Ida from Spark!

Say What?!

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It feels like almost every other week now we hear about a word we’re not supposed to use anymore. We may find out these words have a negative history associated with them, or a community reveals the word has inappropriate connotations in their culture. But how should we respond when someone corrects us, or advises us not to use specific terms anymore?

You listen.

Listening doesn’t mean blindly following just because someone said something to you, and it certainly doesn’t mean pretending to be willfully ignorant. Instead, listening involves waiting our turn to respond, and it involves asking thoughtful questions. When listening well, we all have to watch our tones of voice, and curiously ask questions to learn more about the history and meaning of words that we might not fully understand.

We are creatures of habit and change can be difficult. We may have grown up using specific words and jargon and/or we have been taught that certain words are perfectly acceptable to use, only to find out things have changed. At Spark!, we recognize each human has their own unique culture, experiences, and story.

By listening to others’ stories and experiences, we are able to practice empathy. With empathy we can become well-rounded humans, and equip ourselves to work and play in a society affectionately referred to as the great melting pot.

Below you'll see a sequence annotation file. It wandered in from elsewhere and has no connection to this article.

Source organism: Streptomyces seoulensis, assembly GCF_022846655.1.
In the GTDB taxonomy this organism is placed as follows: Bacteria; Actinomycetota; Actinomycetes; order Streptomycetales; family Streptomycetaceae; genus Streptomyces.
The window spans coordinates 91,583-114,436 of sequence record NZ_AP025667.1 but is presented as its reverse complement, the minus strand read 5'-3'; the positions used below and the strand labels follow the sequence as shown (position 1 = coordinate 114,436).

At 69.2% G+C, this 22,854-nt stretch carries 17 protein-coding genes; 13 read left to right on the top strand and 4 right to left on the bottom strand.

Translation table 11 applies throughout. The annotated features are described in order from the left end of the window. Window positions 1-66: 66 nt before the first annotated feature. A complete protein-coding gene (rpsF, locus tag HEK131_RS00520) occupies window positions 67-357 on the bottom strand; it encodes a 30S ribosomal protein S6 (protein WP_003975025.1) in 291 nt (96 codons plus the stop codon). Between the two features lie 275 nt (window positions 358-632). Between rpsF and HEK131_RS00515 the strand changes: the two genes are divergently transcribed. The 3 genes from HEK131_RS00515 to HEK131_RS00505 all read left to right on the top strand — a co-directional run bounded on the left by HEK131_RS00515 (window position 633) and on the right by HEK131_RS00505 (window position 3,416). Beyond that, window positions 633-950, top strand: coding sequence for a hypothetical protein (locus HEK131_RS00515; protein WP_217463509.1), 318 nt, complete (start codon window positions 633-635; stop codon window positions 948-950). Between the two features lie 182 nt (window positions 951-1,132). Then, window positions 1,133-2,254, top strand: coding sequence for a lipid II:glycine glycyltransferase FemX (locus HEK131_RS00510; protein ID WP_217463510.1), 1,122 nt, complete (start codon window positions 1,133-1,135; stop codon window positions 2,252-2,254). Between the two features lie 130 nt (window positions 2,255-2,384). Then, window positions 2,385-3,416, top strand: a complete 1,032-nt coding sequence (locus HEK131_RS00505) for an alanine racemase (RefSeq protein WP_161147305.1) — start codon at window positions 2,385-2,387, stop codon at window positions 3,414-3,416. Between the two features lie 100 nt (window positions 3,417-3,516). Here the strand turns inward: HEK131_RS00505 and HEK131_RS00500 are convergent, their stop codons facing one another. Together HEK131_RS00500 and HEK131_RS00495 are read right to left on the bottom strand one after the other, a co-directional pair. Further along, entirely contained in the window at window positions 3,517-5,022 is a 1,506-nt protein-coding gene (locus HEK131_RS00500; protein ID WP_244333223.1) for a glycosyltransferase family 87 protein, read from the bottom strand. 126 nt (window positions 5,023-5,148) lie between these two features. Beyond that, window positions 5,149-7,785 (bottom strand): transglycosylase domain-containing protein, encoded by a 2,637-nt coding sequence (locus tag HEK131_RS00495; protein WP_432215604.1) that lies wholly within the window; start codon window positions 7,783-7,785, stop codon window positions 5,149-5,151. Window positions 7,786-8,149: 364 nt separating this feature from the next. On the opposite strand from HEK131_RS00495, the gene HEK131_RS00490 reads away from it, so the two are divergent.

In our diverse, multicultural melting pot society, great strength comes from the ability to incorporate a variety of perspectives. Such variety makes space for a marketplace of ideas to flourish and produce salient solutions and capitalize on opportunities.  

Collaboration and co-creation are the keys to our success here at Spark!. In order to work together we must first understand ourselves, and then others. How can we possibly seek to collaborate on community-changing projects if we’re constantly at odds over language? And yet, a shared lexicon is paramount to efficient collaboration, one in which we all share equal input.

The next time someone explains the negative connotations of a word that doesn’t make sense to you, listen carefully and consider why it is that word that has been pointed out. What does that term mean in their community? How was that word used in reference to their community? Are there words that you would prefer not to be used? 

Consider speaking up honestly and respectfully. If we approach ourselves and others with a high degree of respect, and an intent to listen to learn, we think you’ll find interacting with others in today’s world gets a lot easier. 

After all, language is fluid, and vocabulary goes in and out of style. It’s not like we still speak Shakespearean English, methinks!

Or is it coming back in style…?

“All the world’s a stage/And all the men and women merely players;/They have their exits and their entrances,/And one man in his time plays many parts…”1
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1 Shakespeare, W., & Furness, H. H. (1963). As you like it. New York: Dover Publications.
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